The minister who spoke during the inaugural partnership economy summit organised by the Ministry of Special Duties and Intergovernmental Affairs, in Abuja, said:
“We are in trouble as a country. We are in trouble and anybody who tells you he doesn’t know we are in trouble is lying to himself. We are facing a problem that is cyclic, one begat the other. It is left for you and me, the elite, to decide to save ourselves, save our children and save our country,”
He added that if Nigeria fails to tackle the problem of education and employment, “we will continue like this until this country might be wiped out completely; we don’t pray for that. We must give education to the people at the grassroots.”
The fears expressed by Ngige are too glaring for all to see. The alarming level of insecurity in the country currently calls for serious concerns.
It is glaring from what Ngige said that the political elite knows what is promoting insecurity in the country and what needs to be done to address it but have continued to shy away from doing them.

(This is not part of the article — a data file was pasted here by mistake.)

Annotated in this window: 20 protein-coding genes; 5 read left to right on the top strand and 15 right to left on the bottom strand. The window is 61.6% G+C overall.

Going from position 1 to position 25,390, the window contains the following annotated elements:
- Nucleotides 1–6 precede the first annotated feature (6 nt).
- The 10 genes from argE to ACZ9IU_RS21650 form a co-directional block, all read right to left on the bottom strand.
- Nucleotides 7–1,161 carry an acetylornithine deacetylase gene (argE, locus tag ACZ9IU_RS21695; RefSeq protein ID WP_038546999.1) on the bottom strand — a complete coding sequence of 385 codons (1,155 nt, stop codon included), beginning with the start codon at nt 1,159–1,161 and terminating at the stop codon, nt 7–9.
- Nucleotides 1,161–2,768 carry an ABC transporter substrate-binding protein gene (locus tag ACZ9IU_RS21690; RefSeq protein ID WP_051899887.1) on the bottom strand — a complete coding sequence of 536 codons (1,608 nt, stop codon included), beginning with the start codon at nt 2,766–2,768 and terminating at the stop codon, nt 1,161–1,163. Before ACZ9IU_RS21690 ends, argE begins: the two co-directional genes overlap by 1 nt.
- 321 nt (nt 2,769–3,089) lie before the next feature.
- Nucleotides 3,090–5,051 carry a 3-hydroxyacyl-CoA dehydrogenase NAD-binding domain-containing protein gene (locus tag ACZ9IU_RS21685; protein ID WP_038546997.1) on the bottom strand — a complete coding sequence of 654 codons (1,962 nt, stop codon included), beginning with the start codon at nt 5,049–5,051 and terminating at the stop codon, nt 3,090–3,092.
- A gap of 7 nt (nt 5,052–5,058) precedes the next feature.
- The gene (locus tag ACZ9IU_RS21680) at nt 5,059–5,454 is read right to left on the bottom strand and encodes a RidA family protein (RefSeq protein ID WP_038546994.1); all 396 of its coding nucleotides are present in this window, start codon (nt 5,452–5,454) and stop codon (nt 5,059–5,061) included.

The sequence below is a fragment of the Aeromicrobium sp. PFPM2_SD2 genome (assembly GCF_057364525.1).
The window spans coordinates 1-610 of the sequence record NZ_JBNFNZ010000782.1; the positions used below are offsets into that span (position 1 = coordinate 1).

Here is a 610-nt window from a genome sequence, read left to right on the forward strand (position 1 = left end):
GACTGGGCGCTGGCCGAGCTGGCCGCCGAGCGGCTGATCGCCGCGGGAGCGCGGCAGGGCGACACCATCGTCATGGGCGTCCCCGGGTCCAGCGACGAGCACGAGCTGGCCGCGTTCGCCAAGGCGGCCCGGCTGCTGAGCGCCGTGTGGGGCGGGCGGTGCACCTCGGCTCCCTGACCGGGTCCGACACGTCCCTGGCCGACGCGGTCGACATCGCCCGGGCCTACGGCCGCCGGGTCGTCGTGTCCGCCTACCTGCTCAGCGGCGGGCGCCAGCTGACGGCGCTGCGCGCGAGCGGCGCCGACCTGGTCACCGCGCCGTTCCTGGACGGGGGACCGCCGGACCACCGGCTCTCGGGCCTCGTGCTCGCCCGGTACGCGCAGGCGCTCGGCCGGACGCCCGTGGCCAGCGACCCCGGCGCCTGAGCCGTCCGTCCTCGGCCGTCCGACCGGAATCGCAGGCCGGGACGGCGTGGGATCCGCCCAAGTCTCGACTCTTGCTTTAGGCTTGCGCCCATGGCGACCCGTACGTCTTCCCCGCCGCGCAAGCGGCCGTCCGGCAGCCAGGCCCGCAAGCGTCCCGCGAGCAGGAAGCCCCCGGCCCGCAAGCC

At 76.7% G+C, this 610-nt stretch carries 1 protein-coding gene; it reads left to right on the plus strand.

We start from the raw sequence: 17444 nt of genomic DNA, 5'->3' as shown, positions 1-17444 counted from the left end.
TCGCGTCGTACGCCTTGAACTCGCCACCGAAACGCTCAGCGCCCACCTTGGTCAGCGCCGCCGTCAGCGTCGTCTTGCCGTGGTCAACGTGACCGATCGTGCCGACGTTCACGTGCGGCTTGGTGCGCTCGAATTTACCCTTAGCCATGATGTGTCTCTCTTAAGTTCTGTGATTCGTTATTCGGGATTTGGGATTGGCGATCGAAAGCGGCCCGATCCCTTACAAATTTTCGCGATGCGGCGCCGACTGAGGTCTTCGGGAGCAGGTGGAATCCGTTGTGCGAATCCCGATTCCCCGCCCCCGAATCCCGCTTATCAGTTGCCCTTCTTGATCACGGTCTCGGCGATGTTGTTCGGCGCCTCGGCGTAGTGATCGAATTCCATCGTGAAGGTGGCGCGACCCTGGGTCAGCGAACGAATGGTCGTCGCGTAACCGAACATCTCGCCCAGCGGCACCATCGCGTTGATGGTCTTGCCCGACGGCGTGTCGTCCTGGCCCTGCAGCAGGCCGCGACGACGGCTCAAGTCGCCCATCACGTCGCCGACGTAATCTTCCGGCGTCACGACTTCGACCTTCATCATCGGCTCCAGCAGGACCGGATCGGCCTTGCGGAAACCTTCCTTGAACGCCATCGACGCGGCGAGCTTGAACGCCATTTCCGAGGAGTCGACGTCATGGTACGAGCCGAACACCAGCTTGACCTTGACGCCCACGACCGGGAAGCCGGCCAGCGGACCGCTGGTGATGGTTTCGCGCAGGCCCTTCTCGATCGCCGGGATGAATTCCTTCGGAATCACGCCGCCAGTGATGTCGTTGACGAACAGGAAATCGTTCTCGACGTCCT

The fact of the matter is that as things are currently in Nigeria, no one is safe, not even the country. Therefore, taking the right steps to curtail the menace remains an urgent action that everyone, especially the political class must take to save the future of the country.
3. Buhari’s penchant for borrowing
Nigeria’s penchant for borrowing continued on Tuesday, September 14, with President Muhammadu Buhari seeking the approval of the National Assembly to borrow another $4 billion ($4,054,476,863) and €710 million loans from bilateral and multilateral organisations to fund the deficit in the 2021 budget.
In a letter to the Senate, which was read out by Senate President Ahmad Lawan, at the start of plenary on Tuesday, Buhari wrote:
“I write on the above subject and submit the attached addendum to the proposed 2018-2020 external rolling borrowing plan for the consideration and concurrent approval of the Senate for the same to become effective.